“The protests were never about the reforms,” Kontorovich told Israel365 News. “So much of the protest was obviously pre-planned, with numerous aspects, down to the ‘Handmaid costumes’.”

He pointed out that abortion is legal in Israel and not a political issue.

“This is all just cut and pasted from anti-Trump opposition,” he added. “And left wing politicians are already planning the Jan. 6th commission to prosecute ‘perpetrators’ of the what they call the ‘coup’.”

The International Christian Embassy Jerusalem has proven itself to be a strong and faithful ally to Israel, remaining in Israel’s capital in 1980 when many other embassies relocated. Parsons noted that the judicial reforms are complicated as well as explosive. 

“We’ve written about it and done three webinars to keep our people informed,” Parsons told Israel365 News. “Anything anyone says about this can be misconstrued. There is a need for judicial reform. The court got too strong and engaged in too much one-sided judicial activism. The courts need to be reined in but some of the proposed reforms went too far. We would like to see a common-sense compromise.”

The ICEJ wrote an article on the protests, summing up the two sides in one sentence: 

“The roiling dispute centers around the Right’s sense that for three decades now Israel’s self-appointed liberal judiciary has over-reached in usurping power over the elected Knesset and government, and the Left’s sense that the government’s package of judicial reforms now being rushed into law are an overreach in the other direction,” Parsons wrote.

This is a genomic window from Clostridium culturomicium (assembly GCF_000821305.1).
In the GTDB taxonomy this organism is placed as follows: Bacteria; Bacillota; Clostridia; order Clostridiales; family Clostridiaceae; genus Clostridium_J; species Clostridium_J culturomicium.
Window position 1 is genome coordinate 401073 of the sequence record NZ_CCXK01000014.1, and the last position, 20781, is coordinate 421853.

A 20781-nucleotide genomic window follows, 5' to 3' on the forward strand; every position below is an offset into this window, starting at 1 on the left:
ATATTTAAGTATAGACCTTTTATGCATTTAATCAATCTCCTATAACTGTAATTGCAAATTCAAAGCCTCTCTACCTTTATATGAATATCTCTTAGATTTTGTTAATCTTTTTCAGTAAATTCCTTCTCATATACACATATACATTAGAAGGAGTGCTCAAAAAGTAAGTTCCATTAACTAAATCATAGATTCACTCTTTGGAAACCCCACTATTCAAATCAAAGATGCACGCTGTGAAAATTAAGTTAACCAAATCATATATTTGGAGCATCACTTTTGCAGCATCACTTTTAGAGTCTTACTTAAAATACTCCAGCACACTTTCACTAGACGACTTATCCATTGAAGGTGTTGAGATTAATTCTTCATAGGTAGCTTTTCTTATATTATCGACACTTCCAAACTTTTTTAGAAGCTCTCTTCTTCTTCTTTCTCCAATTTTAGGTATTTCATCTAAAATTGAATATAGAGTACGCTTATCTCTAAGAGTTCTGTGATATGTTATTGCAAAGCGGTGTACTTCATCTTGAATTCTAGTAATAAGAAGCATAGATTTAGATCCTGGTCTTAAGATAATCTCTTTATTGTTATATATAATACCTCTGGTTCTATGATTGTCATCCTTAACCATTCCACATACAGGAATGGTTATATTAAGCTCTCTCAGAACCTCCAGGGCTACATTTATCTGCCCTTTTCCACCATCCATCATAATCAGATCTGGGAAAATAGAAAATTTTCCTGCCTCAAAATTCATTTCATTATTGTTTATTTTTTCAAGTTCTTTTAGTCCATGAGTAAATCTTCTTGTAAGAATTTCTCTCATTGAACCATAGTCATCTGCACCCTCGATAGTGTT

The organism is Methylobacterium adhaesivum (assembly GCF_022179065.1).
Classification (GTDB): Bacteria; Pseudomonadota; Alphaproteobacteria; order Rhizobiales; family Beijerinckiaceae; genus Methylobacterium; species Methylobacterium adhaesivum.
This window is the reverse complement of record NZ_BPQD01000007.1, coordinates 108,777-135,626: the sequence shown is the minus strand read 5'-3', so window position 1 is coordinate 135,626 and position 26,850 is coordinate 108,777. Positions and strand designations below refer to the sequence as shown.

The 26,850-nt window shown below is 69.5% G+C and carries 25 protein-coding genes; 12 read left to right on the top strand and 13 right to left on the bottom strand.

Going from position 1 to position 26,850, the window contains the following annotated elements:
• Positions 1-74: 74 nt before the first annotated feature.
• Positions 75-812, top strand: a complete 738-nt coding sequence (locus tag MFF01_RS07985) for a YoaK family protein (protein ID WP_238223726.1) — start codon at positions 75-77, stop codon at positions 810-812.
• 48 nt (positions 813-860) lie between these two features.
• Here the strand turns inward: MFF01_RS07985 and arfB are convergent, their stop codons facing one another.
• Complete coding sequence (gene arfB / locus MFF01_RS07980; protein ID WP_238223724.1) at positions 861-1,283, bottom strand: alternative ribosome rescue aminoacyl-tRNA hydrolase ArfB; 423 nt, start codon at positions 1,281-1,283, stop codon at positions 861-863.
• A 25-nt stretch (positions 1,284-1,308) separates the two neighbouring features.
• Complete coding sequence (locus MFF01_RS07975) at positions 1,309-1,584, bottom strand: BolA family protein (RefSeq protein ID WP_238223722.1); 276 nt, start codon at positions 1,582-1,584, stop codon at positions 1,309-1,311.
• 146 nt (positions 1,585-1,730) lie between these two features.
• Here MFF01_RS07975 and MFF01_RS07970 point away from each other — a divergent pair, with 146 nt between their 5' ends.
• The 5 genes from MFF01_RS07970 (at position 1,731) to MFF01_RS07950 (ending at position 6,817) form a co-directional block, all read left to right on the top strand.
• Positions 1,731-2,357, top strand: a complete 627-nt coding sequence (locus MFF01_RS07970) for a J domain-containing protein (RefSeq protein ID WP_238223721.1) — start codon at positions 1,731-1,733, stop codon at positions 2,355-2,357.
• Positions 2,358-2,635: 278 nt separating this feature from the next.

In his article, Parsons was equally critical of both the left and right-wing players for “playing a game of brinkmanship”. But in his article, Parsons was especially critical of the refusal of many IDF soldiers, pilots, and reservists to show up for duty. 

In recent weeks, hundreds of Israeli Air Force officers and military reservists have declared that they won’t report for duty if the judicial reform passes and many have already stopped reporting for duty. On Friday, about 200 reservist pilots notified their units that they would not be reporting for their weekly flying session the following week. Pilots who miss the sessions are not certified to fly operational missions. At the same time, 100 IDF doctors signed a letter, notifying their superior officers that they would no longer be reporting for reserve duty. Two hundred reservists from Unit 8200, the IDF’s main intelligence gathering unit, also said they will halt their service.

“But this week’s pilots protest has brought to the fore very real concerns about the strength, unity and readiness of the IDF, as well as how the judicial reforms now under consideration could expose Israelis to international ‘war crimes’ charges,” Parsons wrote. 

According to the experts, the protests are harming Israel also in other ways. 

“Internally, they are weakening the nation’s accepted social compact on the duty of all families to send their sons and daughters to defend the country and obey orders,” he said. “In addition, the IDF needs its best units, including pilots and intelligence analysts, in top form if they want to confront the urgent Iranian nuclear threat. The protests also are harming Israel externally, as her enemies need only point to the Left’s criticism that Israel’s democracy is being trampled.”

“Modern Israel has spent 75 years now facing one crisis after another, and always seems to come out better,” Parsons concluded. “Let’s pray they can truly celebrate these accomplishments together not many days hence.”